During the question and answer section after the announcement, one audience member spoke against the gun control measures, saying he believes the legislation could prevent citizens from protecting themselves against government tyranny.

Policymakers are obligated to address issues of gun violence while respecting the rights of citizens, Chafee said. “Somehow we have to reconcile what the Second Amendment says and what’s happening in our streets and in our schools.”

Some of the proposed provisions include banning the manufacture, sale, purchase or possession of semi-automatic assault weapons, magazines that hold more than 10 rounds of ammunition and weapons with their physical identification numbers somehow altered, according to a press release. A few of the bills exempt antique or inoperable weapons from the regulations.

Other parts of the package would increase the maximum penalties for crimes like stealing a firearm, possessing a stolen firearm and possessing a stolen firearm during a violent crime. One bill would ban “straw purchases,” where an individual buys a firearm for another person. Another bill would close loopholes that currently allow individuals under the age of 18 to carry firearms if they have a permit or have parental permission. Minors would still be permitted to use firearms if “they are involved in a competition, hunting or … accompanied by a parent or qualified adult over 21 who is licensed to possess and use (a) firearm,” according to a press release. A second bill would increase penalties for people who give minors firearms that are then used in a violent crime.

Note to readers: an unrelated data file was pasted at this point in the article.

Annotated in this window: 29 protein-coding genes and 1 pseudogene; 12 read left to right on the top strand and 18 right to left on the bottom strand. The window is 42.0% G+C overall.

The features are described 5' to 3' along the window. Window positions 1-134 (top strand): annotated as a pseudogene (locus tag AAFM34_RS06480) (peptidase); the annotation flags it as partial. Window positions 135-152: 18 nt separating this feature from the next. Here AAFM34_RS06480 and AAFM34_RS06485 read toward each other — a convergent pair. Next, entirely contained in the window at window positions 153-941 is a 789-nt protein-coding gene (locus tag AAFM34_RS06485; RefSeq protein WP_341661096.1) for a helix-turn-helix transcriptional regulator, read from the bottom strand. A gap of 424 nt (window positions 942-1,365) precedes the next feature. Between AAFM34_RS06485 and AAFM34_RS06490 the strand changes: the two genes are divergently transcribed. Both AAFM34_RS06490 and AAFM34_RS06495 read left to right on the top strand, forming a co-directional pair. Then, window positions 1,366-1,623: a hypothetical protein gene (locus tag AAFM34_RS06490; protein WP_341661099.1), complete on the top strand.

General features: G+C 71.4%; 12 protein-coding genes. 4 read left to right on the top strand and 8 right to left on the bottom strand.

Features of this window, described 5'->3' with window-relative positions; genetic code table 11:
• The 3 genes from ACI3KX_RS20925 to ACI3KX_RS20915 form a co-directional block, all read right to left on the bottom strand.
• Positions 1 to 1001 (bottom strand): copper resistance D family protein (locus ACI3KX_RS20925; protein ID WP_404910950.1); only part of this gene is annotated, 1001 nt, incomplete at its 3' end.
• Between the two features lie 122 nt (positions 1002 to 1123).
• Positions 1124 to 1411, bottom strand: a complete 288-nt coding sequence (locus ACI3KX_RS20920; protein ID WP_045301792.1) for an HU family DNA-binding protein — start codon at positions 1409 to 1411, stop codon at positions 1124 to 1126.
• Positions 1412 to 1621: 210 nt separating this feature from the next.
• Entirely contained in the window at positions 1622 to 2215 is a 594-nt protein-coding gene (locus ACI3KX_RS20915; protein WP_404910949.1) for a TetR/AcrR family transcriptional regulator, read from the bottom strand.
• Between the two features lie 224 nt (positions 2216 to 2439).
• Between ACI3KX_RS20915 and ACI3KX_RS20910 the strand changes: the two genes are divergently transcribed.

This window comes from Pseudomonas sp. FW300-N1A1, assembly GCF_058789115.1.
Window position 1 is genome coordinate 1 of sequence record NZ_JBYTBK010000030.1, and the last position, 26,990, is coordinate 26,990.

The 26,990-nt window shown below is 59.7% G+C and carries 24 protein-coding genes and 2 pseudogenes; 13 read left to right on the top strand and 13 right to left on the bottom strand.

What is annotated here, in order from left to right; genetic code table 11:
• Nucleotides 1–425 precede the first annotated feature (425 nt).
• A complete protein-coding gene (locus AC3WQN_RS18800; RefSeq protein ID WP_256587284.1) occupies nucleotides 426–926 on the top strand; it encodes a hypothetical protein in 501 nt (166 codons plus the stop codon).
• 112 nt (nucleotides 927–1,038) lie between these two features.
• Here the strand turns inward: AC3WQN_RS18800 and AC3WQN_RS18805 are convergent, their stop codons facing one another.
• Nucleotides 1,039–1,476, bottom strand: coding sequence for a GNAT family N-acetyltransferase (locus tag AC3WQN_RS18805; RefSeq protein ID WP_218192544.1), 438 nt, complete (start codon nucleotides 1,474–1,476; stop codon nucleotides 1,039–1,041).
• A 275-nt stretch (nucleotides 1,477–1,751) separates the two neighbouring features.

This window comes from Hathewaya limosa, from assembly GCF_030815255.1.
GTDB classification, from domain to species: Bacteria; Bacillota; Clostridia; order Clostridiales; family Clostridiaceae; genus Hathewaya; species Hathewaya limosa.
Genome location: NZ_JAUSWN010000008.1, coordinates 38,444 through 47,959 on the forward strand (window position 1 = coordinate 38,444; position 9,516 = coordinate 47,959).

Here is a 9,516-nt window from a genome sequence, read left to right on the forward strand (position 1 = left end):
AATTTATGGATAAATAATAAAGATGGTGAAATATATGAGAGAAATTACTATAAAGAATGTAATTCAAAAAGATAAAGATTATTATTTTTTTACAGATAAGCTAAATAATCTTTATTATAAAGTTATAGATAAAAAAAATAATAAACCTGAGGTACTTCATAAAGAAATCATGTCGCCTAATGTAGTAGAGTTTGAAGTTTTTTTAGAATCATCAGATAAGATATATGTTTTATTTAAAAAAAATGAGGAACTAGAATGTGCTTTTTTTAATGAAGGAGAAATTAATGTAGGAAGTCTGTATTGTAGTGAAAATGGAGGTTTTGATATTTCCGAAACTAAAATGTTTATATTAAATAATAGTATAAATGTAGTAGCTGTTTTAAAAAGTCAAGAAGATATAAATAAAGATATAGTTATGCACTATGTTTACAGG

The “Kilmartin” bill — named for the attorney general, who has pushed for the legislation — mandates that all individuals seeking licenses or permits for firearms must undergo national criminal background checks. It also places control of licensing entirely within the Office of the Attorney General.

The package also proposes two task forces that would report back to Chafee before the beginning of 2014. One task force would examine existing state gun laws, while the other would work to ensure Rhode Island successfully meets national standards for background checks and examine how mental health and substance abuse relate to gun safety. Rhode Island currently does not contribute information to the National Instant Criminal Background Check System, a national database of individuals determined to be mentally unfit for gun ownership.

A final proposal would create an appeals board for those denied a firearm “based on a mental health adjudication or commitment or on substance abuse backgrounds,” according to the press release.